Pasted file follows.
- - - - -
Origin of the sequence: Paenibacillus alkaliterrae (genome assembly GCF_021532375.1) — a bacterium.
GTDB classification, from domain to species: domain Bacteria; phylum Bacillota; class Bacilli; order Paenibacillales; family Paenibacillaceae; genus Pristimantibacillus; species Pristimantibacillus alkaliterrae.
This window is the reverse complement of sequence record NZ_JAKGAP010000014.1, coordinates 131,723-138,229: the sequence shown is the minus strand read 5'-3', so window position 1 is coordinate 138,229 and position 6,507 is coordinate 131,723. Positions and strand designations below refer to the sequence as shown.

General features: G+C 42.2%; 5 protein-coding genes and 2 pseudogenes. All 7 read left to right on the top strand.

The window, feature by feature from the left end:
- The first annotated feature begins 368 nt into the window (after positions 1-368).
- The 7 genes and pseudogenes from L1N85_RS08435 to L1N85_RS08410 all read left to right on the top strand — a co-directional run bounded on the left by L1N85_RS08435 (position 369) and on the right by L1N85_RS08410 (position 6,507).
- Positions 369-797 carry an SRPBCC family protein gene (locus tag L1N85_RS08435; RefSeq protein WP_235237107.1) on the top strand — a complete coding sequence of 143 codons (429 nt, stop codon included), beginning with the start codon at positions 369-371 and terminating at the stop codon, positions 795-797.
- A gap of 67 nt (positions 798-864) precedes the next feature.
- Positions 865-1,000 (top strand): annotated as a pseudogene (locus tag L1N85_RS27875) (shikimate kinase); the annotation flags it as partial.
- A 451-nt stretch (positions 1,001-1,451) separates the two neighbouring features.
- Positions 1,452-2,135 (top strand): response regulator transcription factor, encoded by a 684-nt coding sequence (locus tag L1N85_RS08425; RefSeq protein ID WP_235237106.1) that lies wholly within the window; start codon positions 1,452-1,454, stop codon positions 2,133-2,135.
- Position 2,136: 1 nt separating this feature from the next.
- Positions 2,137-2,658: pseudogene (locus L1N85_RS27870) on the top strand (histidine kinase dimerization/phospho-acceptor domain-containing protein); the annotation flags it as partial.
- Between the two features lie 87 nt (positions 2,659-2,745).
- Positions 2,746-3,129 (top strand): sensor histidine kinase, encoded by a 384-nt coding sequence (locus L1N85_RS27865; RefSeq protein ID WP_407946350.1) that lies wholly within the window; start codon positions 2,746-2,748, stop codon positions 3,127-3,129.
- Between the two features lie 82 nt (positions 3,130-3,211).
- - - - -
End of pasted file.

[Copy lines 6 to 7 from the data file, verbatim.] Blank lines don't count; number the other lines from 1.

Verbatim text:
- The first annotated feature begins 368 nt into the window (after positions 1-368).
- The 7 genes and pseudogenes from L1N85_RS08435 to L1N85_RS08410 all read left to right on the top strand — a co-directional run bounded on the left by L1N85_RS08435 (position 369) and on the right by L1N85_RS08410 (position 6,507).